Because her case on the distribution of child pornography was in juvenile court, the teen never faced a mandatory sentence or the possibility of having to register as a sex offender. She was put on probation and referred for a mental health evaluation.
She and her family appealed the court decision, and judges at the intermediate appeals court largely upheld the initial ruling.
The Court of Special Appeals — which is one step below the top Maryland Court of Appeals — sided with the state in ruling that lawmakers had not included exceptions for consensual sex or for self-produced child pornography.
“The state has an indisputable interest in protecting minors from exploitation ‘as subjects in pornographic material’ . . . whether at the hands of others or by their own conduct,” wrote Chief Judge Matthew Fader, who was joined in the decision by judges Kevin F. Arthur and Raymond G. Thieme Jr.
“Unless and until the General Assembly exempts from the reach of the statute minors who distribute materials depicting their own consensual sexual conduct, that conduct is prohibited,’ the judges wrote.
In the same ruling, however, the court rejected the finding that the teen was responsible for “displaying obscene material” to a minor because it said the law does not specifically apply to the technology she used — a digital video file — to share the material.
On appeal at the state’s top court in February, the teen’s lawyer from Maryland’s Office of the Public Defender, Claudia Cortese, said that the teen’s conduct was voluntary and legal: The law cannot be applied to individuals who, like her, were engaged in consensual sexual activity.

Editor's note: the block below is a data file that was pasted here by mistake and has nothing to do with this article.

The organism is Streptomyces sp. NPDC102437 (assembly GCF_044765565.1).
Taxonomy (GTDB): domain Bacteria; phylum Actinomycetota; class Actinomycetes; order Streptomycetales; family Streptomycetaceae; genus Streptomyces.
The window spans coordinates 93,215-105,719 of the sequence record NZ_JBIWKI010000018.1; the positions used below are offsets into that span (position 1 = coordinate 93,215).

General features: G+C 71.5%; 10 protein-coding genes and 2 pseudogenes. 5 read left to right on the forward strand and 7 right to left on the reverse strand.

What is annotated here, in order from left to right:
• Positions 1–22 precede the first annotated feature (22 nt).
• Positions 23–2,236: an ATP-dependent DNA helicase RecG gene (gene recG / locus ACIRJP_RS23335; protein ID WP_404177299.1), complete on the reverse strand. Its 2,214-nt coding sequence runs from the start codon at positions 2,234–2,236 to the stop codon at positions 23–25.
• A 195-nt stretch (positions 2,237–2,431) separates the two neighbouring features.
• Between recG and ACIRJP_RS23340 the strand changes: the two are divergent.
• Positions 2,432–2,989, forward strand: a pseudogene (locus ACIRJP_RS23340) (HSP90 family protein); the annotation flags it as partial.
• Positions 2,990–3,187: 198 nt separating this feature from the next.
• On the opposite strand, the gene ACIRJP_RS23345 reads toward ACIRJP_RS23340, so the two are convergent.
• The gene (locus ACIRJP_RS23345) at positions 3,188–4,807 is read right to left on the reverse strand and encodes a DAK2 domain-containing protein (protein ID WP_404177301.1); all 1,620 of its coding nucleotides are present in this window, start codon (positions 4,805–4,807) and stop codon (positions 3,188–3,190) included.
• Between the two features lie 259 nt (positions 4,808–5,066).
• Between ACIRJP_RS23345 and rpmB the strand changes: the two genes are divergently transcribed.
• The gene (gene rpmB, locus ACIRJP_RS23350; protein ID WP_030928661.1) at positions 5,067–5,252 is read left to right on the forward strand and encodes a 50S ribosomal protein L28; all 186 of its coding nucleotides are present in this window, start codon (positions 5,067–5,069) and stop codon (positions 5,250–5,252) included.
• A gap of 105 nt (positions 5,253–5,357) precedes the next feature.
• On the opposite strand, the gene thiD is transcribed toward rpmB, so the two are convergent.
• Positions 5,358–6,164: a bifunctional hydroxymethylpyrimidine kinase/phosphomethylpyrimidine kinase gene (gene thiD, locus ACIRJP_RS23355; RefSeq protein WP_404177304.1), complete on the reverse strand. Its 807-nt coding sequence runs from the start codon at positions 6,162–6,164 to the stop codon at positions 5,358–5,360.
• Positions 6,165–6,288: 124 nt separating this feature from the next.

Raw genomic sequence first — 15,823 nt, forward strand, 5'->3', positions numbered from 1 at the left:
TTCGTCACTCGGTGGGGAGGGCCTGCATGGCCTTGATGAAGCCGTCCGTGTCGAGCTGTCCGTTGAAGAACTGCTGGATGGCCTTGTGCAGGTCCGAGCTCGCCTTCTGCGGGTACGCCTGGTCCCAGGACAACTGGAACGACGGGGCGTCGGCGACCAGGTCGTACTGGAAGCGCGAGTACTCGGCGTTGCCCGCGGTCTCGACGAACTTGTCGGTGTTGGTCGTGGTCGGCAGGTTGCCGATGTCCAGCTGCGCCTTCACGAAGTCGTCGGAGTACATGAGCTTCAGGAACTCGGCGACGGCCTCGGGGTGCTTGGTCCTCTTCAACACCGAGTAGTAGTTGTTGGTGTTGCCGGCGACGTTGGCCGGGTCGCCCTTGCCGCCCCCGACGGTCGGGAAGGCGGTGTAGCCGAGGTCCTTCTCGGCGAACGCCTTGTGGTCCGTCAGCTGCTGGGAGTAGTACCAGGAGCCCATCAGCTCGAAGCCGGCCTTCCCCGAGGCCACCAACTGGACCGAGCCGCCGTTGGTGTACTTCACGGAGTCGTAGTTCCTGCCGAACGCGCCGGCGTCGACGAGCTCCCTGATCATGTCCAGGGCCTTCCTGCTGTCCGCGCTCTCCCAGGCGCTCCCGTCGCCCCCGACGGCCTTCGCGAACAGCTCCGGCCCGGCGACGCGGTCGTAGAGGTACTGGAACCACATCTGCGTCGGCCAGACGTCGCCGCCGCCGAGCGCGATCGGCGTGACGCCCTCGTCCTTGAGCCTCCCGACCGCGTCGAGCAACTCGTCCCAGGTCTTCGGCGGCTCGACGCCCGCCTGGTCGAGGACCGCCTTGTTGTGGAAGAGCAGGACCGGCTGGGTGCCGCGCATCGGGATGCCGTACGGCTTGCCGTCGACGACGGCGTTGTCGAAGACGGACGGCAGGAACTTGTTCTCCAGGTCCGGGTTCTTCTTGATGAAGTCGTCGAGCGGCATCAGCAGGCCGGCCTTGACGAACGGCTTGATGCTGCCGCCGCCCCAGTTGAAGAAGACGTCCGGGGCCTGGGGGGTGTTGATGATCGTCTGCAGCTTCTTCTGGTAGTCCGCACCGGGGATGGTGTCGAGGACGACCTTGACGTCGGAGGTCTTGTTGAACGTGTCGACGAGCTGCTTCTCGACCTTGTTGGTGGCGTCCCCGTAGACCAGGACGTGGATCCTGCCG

“The statute is intended as a vehicle to protect, not prosecute, minors victimized and exploited in the production of sexually explicit videos,” Cortese wrote.
The age of the male in the video is not part of the case record, and both sides said in court filings that the footage suggests he was at least 16.
Letting the decision stand against the girl stand would amount to convicting her as her own pornographer for forwarding a cellphone video of herself to two people she considered her best friends, the girl’s lawyers wrote.
Maryland Assistant Attorney General Sarah Pritzlaff countered in filings that the court cannot ignore the possible harm to the teen from her shared video and that overturning the conviction would disregard the legislature’s interest in protecting minors and stopping child pornography.
On the separate question of how to interpret the law, Pritzlaff told the court that the word “film” in the statute should be read broadly to cover digital video files sent electronically just as the definition of photograph in the law no longer applies just to hard-copy pictures.
The teen in the video was so upset about the file being circulated more widely that she did not attend school for a month, her mother said, according to court records.
“When you create a digital image, a depiction like this, it is a permanent record,” Pritzlaff told the court. “These images are getting out. It’s not at all surprising in this case that there was a falling out among friends and that this video got out and was all over school.”